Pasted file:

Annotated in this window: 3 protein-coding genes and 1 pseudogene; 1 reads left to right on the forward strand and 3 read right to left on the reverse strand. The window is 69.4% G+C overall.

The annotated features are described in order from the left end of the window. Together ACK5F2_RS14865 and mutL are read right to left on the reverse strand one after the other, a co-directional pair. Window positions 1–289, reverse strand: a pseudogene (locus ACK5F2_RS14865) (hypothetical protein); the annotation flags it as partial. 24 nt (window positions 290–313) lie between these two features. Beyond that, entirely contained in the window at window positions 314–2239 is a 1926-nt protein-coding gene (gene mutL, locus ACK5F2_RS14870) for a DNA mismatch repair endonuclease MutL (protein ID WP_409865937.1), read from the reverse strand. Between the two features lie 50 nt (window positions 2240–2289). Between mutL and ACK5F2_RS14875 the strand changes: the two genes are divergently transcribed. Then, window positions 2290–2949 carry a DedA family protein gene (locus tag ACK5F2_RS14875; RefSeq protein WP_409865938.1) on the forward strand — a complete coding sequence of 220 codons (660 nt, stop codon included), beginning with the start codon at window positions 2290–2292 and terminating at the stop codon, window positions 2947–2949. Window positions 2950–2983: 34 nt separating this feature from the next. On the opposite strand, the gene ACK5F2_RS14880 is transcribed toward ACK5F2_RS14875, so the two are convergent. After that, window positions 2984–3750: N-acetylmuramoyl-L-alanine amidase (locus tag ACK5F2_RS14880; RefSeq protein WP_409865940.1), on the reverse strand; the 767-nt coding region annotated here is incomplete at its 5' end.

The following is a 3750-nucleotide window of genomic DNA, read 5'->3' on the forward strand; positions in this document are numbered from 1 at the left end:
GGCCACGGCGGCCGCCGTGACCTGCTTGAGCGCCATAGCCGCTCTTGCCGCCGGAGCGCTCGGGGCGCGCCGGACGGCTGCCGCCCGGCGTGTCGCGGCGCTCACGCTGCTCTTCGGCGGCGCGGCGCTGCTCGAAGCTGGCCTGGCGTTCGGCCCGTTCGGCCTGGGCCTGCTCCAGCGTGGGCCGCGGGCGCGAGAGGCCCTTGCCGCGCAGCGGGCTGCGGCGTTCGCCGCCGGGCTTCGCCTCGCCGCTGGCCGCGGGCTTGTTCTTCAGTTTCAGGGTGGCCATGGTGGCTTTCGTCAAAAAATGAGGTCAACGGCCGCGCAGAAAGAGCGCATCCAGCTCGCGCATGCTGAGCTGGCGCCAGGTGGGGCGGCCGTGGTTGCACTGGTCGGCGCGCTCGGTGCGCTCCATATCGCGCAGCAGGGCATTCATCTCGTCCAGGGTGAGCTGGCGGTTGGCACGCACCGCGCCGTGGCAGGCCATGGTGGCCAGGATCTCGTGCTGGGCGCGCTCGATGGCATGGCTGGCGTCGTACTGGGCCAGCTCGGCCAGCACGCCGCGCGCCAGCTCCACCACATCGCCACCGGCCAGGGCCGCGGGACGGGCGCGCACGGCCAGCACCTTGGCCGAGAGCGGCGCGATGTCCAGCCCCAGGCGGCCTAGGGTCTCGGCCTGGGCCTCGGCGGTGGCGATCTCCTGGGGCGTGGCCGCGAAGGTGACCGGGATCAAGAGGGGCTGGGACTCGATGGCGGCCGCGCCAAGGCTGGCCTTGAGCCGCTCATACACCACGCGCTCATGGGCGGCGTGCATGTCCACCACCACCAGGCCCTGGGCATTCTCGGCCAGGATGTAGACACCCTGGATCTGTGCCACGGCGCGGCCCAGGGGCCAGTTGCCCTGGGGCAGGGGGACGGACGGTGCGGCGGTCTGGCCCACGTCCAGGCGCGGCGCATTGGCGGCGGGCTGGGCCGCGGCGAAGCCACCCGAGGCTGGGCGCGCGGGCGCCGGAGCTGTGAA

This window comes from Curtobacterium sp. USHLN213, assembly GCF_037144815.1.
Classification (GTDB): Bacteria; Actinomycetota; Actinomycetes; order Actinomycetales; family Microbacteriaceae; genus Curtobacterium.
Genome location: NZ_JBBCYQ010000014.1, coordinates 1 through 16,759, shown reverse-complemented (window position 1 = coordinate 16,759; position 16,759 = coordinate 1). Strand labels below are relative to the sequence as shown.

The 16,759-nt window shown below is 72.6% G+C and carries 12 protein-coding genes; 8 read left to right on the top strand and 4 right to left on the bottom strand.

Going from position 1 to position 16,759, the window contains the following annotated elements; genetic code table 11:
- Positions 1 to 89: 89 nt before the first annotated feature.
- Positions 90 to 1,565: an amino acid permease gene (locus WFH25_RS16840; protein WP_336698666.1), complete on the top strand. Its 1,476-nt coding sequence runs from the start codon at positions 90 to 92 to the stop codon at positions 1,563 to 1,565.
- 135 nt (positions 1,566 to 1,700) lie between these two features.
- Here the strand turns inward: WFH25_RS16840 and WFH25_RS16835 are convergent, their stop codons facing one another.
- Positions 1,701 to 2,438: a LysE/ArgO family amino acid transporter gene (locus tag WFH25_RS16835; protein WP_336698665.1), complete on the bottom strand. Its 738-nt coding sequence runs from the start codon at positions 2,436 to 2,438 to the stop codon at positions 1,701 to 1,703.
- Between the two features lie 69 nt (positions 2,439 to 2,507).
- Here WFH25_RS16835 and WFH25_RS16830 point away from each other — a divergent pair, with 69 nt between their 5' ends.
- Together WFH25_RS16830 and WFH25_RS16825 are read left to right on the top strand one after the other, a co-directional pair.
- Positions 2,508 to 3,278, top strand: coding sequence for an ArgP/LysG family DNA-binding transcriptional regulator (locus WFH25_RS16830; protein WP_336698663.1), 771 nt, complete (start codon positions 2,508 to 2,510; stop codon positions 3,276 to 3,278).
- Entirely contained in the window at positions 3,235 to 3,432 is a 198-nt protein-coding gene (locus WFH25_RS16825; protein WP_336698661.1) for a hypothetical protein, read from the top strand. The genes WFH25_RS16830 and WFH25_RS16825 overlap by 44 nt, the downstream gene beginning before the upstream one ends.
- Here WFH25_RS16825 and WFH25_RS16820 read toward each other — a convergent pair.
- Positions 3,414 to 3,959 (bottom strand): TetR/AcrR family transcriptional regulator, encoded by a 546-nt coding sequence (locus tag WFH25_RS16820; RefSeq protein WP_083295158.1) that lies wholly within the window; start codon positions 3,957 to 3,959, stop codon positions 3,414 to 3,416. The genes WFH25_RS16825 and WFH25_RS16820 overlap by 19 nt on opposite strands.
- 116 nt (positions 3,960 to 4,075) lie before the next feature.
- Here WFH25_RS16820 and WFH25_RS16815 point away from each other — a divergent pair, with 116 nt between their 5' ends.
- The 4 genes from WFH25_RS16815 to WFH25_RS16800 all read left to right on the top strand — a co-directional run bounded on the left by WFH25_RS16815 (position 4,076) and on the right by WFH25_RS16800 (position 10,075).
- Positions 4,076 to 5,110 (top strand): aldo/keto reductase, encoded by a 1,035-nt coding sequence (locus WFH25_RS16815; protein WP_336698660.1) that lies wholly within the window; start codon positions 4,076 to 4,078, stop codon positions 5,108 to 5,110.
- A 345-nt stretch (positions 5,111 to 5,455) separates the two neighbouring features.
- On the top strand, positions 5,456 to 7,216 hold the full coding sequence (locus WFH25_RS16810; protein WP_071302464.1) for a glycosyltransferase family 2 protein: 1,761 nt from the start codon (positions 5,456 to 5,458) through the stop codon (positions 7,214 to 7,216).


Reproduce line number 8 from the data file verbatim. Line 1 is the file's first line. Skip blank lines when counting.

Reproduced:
The 16,759-nt window shown below is 72.6% G+C and carries 12 protein-coding genes; 8 read left to right on the top strand and 4 right to left on the bottom strand.